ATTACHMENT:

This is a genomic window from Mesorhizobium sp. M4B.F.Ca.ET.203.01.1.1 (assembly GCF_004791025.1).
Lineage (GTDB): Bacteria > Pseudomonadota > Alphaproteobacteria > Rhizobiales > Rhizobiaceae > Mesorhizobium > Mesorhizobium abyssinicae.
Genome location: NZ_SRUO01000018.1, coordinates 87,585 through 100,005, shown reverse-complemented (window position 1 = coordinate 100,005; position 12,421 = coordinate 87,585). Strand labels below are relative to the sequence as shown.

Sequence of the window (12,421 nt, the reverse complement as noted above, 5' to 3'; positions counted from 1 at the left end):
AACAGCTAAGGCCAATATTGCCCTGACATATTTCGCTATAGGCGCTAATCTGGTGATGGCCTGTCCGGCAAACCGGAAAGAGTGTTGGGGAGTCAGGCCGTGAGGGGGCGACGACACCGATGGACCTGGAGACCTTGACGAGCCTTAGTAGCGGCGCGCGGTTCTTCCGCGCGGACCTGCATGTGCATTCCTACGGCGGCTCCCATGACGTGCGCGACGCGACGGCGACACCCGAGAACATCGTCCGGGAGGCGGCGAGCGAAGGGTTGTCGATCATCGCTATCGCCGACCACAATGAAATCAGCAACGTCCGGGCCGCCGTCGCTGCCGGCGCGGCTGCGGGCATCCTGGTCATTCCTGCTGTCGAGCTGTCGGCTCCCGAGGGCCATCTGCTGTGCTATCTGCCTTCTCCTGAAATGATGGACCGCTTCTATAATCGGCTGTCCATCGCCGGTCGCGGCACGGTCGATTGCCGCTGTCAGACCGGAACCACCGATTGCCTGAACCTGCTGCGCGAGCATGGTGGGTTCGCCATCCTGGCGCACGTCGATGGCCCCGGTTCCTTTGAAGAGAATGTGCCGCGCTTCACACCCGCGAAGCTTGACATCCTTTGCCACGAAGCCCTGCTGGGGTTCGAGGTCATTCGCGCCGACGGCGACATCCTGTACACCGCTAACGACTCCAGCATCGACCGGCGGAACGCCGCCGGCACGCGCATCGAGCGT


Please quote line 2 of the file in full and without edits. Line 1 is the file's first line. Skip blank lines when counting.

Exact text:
Lineage (GTDB): Bacteria > Pseudomonadota > Alphaproteobacteria > Rhizobiales > Rhizobiaceae > Mesorhizobium > Mesorhizobium abyssinicae.